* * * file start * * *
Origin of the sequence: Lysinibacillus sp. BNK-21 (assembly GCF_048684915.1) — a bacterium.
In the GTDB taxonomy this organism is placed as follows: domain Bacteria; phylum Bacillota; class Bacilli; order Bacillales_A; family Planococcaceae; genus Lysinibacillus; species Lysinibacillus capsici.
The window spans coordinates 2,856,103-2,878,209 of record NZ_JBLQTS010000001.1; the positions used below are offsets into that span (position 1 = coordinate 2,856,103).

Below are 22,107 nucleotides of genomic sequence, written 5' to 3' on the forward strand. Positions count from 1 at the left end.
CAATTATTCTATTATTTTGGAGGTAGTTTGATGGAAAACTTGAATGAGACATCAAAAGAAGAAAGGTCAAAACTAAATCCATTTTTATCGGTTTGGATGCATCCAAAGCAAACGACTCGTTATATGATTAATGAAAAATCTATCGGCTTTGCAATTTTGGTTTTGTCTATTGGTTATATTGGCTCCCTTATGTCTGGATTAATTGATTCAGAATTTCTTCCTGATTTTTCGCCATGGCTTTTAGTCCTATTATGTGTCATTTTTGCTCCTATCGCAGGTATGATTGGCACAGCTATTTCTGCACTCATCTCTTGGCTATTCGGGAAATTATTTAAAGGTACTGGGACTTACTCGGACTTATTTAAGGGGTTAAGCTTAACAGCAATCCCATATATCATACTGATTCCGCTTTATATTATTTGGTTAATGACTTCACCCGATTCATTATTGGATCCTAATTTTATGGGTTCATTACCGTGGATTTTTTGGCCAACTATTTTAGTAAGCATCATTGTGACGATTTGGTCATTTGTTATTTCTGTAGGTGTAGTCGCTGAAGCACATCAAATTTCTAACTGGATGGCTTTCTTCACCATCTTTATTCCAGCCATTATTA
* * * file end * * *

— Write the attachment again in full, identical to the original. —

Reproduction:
Origin of the sequence: Lysinibacillus sp. BNK-21 (assembly GCF_048684915.1) — a bacterium.
In the GTDB taxonomy this organism is placed as follows: domain Bacteria; phylum Bacillota; class Bacilli; order Bacillales_A; family Planococcaceae; genus Lysinibacillus; species Lysinibacillus capsici.
The window spans coordinates 2,856,103-2,878,209 of record NZ_JBLQTS010000001.1; the positions used below are offsets into that span (position 1 = coordinate 2,856,103).

Below are 22,107 nucleotides of genomic sequence, written 5' to 3' on the forward strand. Positions count from 1 at the left end.
CAATTATTCTATTATTTTGGAGGTAGTTTGATGGAAAACTTGAATGAGACATCAAAAGAAGAAAGGTCAAAACTAAATCCATTTTTATCGGTTTGGATGCATCCAAAGCAAACGACTCGTTATATGATTAATGAAAAATCTATCGGCTTTGCAATTTTGGTTTTGTCTATTGGTTATATTGGCTCCCTTATGTCTGGATTAATTGATTCAGAATTTCTTCCTGATTTTTCGCCATGGCTTTTAGTCCTATTATGTGTCATTTTTGCTCCTATCGCAGGTATGATTGGCACAGCTATTTCTGCACTCATCTCTTGGCTATTCGGGAAATTATTTAAAGGTACTGGGACTTACTCGGACTTATTTAAGGGGTTAAGCTTAACAGCAATCCCATATATCATACTGATTCCGCTTTATATTATTTGGTTAATGACTTCACCCGATTCATTATTGGATCCTAATTTTATGGGTTCATTACCGTGGATTTTTTGGCCAACTATTTTAGTAAGCATCATTGTGACGATTTGGTCATTTGTTATTTCTGTAGGTGTAGTCGCTGAAGCACATCAAATTTCTAACTGGATGGCTTTCTTCACCATCTTTATTCCAGCCATTATTA